Related Article: Negative Income Tax, Explained

How to Give the Unbanked Access to Affordable Services

Who are the Unbanked?

One way to tackle the problems described above is to give unbanked and underbanked households access to affordable financial products. Several start-ups, some receiving help from the Center for Financial Services Innovation (CFSI) are working on new ways to help low-income Americans pay bills, send money to loved ones, deposit their earnings and more – all without the fees and inconvenience of the current system.

Of course, another way to reduce the ranks of the unbanked is to give Americans a raise. If households have higher, more stable incomes they won’t need to worry as much about overdrawing their accounts or failing to meet minimum balance requirements. They can apply for checking or savings accounts more easily when they have more of a financial cushion. Financial education can help, too, since some unbanked workers may not know about the fee-free options that are out there.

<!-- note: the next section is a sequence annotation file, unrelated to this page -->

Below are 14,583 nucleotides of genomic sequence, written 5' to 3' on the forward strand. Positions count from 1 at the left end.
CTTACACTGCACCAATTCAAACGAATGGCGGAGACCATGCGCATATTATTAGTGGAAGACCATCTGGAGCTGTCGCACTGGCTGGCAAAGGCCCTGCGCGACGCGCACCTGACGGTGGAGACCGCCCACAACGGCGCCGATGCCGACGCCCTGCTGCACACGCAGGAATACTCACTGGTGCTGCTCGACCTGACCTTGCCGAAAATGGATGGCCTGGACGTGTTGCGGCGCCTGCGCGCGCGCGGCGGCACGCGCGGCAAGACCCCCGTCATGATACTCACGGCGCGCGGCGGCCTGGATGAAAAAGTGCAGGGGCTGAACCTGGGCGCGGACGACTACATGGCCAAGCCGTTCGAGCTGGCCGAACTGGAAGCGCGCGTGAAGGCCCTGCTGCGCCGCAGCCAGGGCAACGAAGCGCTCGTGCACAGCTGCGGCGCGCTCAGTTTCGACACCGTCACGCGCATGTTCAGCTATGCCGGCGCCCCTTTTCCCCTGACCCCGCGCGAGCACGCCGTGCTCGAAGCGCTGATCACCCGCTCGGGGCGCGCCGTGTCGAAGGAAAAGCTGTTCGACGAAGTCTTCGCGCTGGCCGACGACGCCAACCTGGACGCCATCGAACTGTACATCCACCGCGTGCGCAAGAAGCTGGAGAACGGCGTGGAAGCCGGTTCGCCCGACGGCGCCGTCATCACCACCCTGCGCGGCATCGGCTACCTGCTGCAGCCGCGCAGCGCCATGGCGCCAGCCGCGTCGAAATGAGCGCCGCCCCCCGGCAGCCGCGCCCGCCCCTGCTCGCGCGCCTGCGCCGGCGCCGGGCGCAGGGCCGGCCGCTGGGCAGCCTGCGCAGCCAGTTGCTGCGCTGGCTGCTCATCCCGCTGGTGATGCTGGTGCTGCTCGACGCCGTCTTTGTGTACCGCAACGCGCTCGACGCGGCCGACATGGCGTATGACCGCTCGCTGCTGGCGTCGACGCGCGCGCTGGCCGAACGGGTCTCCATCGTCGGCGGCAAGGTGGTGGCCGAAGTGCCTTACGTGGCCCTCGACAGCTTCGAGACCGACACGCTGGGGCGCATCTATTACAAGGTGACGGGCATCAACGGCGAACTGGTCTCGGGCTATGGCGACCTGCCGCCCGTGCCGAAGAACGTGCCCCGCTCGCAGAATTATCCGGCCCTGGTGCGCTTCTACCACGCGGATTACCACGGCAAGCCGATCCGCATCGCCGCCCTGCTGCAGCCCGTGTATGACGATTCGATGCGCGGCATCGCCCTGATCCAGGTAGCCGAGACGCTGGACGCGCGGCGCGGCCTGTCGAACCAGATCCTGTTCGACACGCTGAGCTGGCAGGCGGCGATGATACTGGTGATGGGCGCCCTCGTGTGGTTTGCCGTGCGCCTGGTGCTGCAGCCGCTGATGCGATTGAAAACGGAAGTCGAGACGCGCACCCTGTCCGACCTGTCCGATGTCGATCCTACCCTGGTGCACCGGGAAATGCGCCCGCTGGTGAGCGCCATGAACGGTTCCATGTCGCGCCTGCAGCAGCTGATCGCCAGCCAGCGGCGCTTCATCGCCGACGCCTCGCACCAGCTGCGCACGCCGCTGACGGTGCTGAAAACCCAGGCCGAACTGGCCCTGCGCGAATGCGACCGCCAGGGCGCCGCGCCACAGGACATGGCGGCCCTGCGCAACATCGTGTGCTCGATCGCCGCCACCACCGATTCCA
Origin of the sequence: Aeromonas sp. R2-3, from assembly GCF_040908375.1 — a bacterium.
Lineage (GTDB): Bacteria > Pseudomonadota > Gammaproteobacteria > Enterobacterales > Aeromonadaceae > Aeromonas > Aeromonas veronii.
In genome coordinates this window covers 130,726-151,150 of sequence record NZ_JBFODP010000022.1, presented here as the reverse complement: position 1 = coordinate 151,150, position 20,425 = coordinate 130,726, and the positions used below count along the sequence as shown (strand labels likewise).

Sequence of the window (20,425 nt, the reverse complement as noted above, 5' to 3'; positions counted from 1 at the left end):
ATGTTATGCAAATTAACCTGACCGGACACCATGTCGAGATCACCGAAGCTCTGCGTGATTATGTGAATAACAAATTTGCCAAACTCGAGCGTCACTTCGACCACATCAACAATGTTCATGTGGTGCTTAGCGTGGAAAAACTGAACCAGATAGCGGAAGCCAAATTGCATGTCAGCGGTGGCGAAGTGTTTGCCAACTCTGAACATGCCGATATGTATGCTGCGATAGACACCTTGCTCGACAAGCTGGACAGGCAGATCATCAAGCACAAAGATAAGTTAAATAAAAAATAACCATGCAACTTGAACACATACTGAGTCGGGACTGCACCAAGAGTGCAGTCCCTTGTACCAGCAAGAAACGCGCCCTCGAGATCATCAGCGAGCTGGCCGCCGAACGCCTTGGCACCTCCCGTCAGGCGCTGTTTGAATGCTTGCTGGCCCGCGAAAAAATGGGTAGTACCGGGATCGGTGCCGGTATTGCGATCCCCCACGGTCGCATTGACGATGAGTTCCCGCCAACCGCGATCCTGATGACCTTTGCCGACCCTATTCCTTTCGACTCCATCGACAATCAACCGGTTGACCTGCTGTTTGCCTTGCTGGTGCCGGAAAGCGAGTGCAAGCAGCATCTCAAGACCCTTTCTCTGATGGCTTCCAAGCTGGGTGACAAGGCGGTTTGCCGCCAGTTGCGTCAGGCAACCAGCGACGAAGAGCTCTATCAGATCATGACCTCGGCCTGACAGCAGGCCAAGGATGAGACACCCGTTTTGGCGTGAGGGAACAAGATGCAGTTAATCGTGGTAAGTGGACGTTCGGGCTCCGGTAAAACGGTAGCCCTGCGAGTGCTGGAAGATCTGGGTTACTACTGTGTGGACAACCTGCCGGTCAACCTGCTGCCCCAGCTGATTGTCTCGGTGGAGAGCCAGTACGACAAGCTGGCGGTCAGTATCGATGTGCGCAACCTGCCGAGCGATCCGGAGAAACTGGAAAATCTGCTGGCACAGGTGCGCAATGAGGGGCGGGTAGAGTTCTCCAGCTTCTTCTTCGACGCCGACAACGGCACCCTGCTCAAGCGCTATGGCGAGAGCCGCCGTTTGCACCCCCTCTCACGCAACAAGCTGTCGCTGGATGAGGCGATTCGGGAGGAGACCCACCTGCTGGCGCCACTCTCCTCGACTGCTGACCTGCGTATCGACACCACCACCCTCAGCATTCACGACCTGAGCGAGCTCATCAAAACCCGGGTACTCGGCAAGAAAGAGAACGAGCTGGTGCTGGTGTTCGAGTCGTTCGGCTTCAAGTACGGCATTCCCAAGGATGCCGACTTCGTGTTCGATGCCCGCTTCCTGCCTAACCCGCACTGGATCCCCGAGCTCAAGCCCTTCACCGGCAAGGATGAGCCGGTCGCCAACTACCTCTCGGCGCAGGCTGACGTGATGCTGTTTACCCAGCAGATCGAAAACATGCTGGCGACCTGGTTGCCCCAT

Another option is to limit fees and inconveniences in financial products, either through regulation or by encouraging financial services companies to offer more user-friendly products. For example, some states have banned payday loans due to their high interest rates and fees. And as of October 2017, prepaid cards will be subject to new rules from the CFPB that govern fee disclosure and customer liability in case of theft.